On the day of the robbery the sun shone brightly. The evidence tending to identify defendant as the man who robbed [123 Cal. App. 2d 122] LaVogue of his money was as follows: LaVogue testified that he had been shown pictures of defendant following the robbery and had been told that defendant was the man who robbed him, but that nevertheless he could identify defendant from his own recollection. Miller, LaVogue's companion, identified defendant as the man who robbed LaVogue. A waitress who looked through a rear window of the cafe as the robber was leaving testified that he was no more than 10 feet from the window at one time and that defendant resembled the man she saw leaving the scene. The cook, who was standing behind a screen door at the rear of the Kozy Korner Kafe when the robber ordered him back inside, identified defendant as the robber. Mrs. Wandalyn Raich testified that she saw defendant and another man drive a green Chevrolet sedan to the curb near 2330 Griffin Avenue, get out and trot over to a green Cadillac and drive away in it. The men passed her on the sidewalk as they made their way to the car, and she was about 10 feet from it when they entered it. She testified that defendant wore a cap the description of which coincided with that given by Miller and LaVogue and that the jacket worn by defendant when she saw him was khaki. She testified that defendant was not wearing dark glasses. When the police located the Chevrolet about a half hour later they found inside it a pair of dark glasses, a loaded .38 revolver, three shotgun shells and several paper coin wrappers. When defendant was arrested on December 24th he had on his person $435, $300 of which was in fifty dollar bills. In his car was found approximately $300, almost entirely in the form of packets of one and five dollar bills. Defendant had been released from the state prison in July, 1952, and during the months between July and the time of his arrest the highest wage he had earned was $65 per week and meals. Defendant explained his possession of this money by stating that in his spare time he bought watches at wholesale and sold them in bars, ice cream parlors and lunch stands, and that he had needed the cash to finance his business.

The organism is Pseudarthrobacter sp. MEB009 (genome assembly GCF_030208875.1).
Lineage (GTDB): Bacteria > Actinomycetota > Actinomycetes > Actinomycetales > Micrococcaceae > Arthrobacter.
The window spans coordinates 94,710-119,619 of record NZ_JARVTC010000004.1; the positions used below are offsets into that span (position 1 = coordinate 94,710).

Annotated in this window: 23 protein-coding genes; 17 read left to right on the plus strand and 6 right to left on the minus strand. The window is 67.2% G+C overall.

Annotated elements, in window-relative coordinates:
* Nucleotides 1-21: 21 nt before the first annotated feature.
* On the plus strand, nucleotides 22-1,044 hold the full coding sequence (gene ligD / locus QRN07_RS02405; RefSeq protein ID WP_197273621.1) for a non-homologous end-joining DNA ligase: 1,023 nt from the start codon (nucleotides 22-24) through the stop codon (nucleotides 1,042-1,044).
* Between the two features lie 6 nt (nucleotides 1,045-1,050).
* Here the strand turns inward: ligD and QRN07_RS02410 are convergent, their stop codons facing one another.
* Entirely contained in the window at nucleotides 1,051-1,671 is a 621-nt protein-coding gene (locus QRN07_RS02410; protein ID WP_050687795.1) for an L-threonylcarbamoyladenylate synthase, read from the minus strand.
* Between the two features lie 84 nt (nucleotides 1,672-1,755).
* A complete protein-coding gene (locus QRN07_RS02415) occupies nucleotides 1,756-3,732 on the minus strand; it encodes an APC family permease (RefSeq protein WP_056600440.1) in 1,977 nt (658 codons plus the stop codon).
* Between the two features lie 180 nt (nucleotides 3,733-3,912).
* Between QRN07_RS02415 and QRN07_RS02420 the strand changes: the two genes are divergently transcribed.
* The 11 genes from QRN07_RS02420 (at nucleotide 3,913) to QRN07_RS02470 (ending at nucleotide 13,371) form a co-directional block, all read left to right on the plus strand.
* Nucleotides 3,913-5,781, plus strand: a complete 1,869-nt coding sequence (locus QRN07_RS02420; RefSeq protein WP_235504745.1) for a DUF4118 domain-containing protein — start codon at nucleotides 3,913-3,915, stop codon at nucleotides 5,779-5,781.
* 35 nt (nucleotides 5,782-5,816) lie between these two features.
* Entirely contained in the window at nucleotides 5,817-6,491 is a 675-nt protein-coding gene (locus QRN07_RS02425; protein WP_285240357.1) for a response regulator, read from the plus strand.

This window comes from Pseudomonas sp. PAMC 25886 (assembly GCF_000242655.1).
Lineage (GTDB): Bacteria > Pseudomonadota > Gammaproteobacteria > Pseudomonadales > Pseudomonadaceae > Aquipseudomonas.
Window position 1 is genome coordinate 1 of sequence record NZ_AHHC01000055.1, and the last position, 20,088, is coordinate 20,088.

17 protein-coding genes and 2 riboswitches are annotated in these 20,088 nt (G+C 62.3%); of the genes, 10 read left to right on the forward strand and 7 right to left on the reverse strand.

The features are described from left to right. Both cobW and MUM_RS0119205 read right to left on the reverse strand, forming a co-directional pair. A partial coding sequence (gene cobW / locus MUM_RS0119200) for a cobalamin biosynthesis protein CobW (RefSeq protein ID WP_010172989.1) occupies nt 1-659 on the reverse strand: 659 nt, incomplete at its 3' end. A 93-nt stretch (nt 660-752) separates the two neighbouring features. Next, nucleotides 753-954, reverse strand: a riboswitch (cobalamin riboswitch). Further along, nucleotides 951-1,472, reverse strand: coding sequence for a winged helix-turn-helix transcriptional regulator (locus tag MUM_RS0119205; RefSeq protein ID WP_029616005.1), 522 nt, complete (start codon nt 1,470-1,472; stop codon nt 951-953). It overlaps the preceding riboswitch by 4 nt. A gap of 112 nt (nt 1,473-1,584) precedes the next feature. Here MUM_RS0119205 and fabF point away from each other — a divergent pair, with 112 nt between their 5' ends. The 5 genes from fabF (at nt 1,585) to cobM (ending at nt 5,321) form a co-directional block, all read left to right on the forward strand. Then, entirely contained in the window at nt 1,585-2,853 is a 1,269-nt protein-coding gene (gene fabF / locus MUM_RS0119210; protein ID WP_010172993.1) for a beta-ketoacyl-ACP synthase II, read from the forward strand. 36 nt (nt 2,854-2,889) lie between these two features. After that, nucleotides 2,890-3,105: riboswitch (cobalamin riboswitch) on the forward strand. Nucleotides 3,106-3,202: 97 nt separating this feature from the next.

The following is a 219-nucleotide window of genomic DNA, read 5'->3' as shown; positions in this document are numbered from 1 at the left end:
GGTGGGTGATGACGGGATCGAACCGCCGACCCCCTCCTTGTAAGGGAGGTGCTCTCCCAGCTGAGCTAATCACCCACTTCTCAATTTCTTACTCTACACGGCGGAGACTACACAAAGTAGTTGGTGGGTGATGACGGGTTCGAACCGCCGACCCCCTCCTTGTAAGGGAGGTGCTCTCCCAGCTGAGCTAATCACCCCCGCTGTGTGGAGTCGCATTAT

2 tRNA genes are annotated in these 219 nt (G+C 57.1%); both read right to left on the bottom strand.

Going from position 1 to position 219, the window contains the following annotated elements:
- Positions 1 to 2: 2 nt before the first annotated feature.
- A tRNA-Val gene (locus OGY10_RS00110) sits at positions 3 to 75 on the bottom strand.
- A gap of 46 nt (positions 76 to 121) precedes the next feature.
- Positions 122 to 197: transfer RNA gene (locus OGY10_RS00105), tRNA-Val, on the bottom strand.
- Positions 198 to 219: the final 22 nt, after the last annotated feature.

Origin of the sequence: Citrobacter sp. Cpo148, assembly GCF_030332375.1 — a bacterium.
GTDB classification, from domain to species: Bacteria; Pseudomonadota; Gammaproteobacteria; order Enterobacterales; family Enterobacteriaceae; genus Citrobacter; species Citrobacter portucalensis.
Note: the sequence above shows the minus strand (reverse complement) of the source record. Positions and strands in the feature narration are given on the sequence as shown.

[1] One John Leon Crane testified on behalf of defendant that it was he and Franklin who committed the robbery. Witnesses Miller, LaVogue, Sydow and Williams testified Crane was not one of the robbers. Mrs. Raich testified he was not one of the men she had seen get out of the Chevrolet. The testimony of Crane was to be weighed by the jury with the contrary evidence. It furnishes no ground for disturbing the [123 Cal. App. 2d 123] judgment. (People v. McClain, 115 Cal. App. 505 [1 P.2d 1085].)

[2] The contention that the testimony of the identifying witnesses was incredible is unfounded. (People v. Lindsey, 90 Cal. App. 2d 558, 563 [203 P.2d 572].) Also untenable is the claim that the testimony of those witnesses was legally insufficient to prove that he was one of the robbers. (People v. Whitson, 25 Cal. 2d 593, 604 [154 P.2d 867].)

[3] It is claimed that the deputy district attorney was guilty of misconduct in asking leading questions of the identifying witnesses. No objection was made to the questions, nor was there any assignment of misconduct. The objection may not be made for the first time on appeal. (People v. Farrington, 140 Cal. 656 [74 P. 288].) [4] Moreover, even if some of the questions were leading, this would not establish misconduct in the absence of any indication that they were not asked in good faith and without intention to take an unfair advantage.

[5] There is no merit in the point that the gun and the money were improperly introduced in evidence. No objection was made when they were offered. The point may not now be raised. (People v. Louie Foo, 112 Cal. 17 [44 P. 453]; People v. Boyd, 67 Cal. App. 292 [227 P. 783].)

There are no other assignments of error which merit discussion.

The judgment and the order denying defendant's motion for a new trial are affirmed.

Wood (Parker), J., and Vallee, J., concurred.